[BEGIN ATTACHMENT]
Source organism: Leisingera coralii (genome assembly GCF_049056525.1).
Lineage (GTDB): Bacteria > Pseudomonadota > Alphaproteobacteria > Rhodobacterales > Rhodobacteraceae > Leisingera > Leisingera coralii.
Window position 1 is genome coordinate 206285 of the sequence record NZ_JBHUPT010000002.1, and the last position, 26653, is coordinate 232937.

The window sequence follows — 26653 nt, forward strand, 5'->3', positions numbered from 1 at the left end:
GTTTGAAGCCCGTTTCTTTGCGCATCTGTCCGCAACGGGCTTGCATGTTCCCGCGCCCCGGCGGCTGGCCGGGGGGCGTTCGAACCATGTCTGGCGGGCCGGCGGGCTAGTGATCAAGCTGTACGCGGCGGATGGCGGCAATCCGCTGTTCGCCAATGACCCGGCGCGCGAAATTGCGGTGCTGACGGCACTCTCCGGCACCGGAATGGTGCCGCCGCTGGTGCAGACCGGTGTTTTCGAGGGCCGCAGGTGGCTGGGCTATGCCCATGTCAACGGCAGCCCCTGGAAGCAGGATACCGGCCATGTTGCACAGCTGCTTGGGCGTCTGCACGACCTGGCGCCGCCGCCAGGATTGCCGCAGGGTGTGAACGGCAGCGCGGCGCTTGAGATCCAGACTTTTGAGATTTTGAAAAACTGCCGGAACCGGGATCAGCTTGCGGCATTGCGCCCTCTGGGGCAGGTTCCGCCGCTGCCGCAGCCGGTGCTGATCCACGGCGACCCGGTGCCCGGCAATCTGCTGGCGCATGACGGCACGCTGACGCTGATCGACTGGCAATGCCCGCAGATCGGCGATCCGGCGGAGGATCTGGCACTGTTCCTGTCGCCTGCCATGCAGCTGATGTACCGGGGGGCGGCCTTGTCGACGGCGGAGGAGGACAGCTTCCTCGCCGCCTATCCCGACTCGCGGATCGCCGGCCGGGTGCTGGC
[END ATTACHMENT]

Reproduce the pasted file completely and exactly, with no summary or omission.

Source organism: Leisingera coralii (genome assembly GCF_049056525.1).
Lineage (GTDB): Bacteria > Pseudomonadota > Alphaproteobacteria > Rhodobacterales > Rhodobacteraceae > Leisingera > Leisingera coralii.
Window position 1 is genome coordinate 206285 of the sequence record NZ_JBHUPT010000002.1, and the last position, 26653, is coordinate 232937.

The window sequence follows — 26653 nt, forward strand, 5'->3', positions numbered from 1 at the left end:
GTTTGAAGCCCGTTTCTTTGCGCATCTGTCCGCAACGGGCTTGCATGTTCCCGCGCCCCGGCGGCTGGCCGGGGGGCGTTCGAACCATGTCTGGCGGGCCGGCGGGCTAGTGATCAAGCTGTACGCGGCGGATGGCGGCAATCCGCTGTTCGCCAATGACCCGGCGCGCGAAATTGCGGTGCTGACGGCACTCTCCGGCACCGGAATGGTGCCGCCGCTGGTGCAGACCGGTGTTTTCGAGGGCCGCAGGTGGCTGGGCTATGCCCATGTCAACGGCAGCCCCTGGAAGCAGGATACCGGCCATGTTGCACAGCTGCTTGGGCGTCTGCACGACCTGGCGCCGCCGCCAGGATTGCCGCAGGGTGTGAACGGCAGCGCGGCGCTTGAGATCCAGACTTTTGAGATTTTGAAAAACTGCCGGAACCGGGATCAGCTTGCGGCATTGCGCCCTCTGGGGCAGGTTCCGCCGCTGCCGCAGCCGGTGCTGATCCACGGCGACCCGGTGCCCGGCAATCTGCTGGCGCATGACGGCACGCTGACGCTGATCGACTGGCAATGCCCGCAGATCGGCGATCCGGCGGAGGATCTGGCACTGTTCCTGTCGCCTGCCATGCAGCTGATGTACCGGGGGGCGGCCTTGTCGACGGCGGAGGAGGACAGCTTCCTCGCCGCCTATCCCGACTCGCGGATCGCCGGCCGGGTGCTGGC